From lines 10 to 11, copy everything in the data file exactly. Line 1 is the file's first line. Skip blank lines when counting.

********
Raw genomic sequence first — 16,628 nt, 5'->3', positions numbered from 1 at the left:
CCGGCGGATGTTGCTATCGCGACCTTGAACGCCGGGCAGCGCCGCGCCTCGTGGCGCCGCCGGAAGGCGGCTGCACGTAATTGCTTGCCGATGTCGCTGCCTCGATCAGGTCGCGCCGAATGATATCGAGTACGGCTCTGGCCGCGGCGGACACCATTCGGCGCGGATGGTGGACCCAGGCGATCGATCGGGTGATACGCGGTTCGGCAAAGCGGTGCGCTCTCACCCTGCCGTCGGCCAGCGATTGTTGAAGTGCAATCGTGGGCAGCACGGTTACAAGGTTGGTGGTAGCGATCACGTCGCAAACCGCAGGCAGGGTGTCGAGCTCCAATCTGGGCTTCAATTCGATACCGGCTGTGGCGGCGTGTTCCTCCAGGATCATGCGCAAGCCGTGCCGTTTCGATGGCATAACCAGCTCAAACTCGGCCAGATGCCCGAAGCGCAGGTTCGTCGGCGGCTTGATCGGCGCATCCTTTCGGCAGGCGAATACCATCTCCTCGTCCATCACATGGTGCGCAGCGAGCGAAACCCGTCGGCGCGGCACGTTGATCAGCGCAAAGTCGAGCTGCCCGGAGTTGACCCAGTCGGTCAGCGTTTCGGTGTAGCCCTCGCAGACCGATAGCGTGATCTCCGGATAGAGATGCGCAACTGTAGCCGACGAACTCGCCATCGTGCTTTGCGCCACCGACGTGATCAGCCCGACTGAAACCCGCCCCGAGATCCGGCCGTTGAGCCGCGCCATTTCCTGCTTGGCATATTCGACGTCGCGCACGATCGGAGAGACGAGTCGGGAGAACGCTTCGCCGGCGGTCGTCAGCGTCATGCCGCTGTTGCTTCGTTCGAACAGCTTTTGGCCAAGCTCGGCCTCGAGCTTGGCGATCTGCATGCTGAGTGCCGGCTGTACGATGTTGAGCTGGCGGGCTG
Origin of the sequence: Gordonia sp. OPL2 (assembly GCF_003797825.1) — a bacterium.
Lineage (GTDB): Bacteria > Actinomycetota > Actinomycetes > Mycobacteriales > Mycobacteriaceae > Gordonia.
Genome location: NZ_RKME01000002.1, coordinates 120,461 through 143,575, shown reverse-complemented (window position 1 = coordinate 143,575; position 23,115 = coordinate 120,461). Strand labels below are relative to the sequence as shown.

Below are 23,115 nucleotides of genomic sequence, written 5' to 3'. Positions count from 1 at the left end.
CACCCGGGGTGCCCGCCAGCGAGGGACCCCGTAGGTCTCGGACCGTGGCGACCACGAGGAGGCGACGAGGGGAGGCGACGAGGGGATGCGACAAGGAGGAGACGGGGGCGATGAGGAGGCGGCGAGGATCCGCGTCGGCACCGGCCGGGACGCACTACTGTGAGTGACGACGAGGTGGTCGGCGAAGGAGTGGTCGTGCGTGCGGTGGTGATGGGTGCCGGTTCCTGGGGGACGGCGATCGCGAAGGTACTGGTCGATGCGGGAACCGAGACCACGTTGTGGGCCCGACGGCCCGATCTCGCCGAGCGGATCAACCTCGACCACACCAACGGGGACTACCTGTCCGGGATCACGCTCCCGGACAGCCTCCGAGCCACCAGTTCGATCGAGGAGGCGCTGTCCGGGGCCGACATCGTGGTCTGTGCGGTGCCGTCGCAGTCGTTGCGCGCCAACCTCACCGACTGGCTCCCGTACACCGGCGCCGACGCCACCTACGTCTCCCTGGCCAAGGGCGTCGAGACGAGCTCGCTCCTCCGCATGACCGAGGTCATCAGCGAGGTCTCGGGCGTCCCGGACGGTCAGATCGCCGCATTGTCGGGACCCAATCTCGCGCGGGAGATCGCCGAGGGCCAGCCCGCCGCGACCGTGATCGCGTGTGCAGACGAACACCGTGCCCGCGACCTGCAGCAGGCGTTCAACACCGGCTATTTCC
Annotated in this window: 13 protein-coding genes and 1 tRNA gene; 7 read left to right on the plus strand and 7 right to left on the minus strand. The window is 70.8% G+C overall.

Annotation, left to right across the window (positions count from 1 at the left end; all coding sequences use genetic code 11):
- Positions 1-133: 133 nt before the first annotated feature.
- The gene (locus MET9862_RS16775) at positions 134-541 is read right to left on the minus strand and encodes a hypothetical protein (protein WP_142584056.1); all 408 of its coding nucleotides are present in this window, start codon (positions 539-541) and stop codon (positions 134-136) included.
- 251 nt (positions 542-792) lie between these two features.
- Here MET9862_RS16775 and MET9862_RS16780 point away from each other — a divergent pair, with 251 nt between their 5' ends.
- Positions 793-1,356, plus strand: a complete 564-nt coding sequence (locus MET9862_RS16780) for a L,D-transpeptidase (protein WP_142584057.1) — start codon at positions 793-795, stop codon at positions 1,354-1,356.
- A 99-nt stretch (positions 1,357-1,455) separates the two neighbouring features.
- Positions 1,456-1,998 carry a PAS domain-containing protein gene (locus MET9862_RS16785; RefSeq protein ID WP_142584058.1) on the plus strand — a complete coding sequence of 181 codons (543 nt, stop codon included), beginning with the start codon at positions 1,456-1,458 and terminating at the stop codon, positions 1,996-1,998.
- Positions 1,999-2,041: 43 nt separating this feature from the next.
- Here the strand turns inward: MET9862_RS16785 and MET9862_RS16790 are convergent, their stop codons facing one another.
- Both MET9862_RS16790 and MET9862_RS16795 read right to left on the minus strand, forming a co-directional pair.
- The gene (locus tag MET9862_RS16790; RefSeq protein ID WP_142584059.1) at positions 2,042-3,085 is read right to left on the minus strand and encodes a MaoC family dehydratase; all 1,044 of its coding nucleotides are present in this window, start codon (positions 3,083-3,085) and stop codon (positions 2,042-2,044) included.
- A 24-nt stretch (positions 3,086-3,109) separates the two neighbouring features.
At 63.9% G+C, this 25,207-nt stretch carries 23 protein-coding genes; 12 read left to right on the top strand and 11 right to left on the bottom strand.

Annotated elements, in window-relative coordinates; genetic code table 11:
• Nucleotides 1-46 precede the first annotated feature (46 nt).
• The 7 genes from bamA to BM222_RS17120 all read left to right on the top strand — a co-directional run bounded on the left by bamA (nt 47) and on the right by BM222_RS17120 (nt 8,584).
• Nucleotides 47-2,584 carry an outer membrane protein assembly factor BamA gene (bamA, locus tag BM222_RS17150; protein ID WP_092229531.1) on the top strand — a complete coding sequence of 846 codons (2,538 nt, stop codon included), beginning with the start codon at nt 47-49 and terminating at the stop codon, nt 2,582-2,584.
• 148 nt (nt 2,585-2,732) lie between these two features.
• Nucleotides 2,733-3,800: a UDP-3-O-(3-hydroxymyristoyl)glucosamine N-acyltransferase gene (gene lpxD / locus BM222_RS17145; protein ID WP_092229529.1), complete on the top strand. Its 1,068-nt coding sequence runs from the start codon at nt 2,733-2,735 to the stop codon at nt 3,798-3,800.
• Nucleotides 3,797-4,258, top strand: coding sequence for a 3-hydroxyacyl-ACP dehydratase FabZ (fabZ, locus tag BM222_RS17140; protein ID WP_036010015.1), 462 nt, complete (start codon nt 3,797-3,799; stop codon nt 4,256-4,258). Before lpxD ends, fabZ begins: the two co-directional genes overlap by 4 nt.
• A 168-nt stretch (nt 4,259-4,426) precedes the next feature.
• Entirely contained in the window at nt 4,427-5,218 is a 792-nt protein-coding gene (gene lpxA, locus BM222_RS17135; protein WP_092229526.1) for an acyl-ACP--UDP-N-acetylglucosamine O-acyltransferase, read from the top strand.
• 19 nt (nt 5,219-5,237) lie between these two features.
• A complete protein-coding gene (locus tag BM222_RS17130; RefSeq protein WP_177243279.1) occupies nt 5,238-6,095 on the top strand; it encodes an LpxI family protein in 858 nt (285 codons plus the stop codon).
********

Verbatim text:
- Positions 1-133: 133 nt before the first annotated feature.
- The gene (locus MET9862_RS16775) at positions 134-541 is read right to left on the minus strand and encodes a hypothetical protein (protein WP_142584056.1); all 408 of its coding nucleotides are present in this window, start codon (positions 539-541) and stop codon (positions 134-136) included.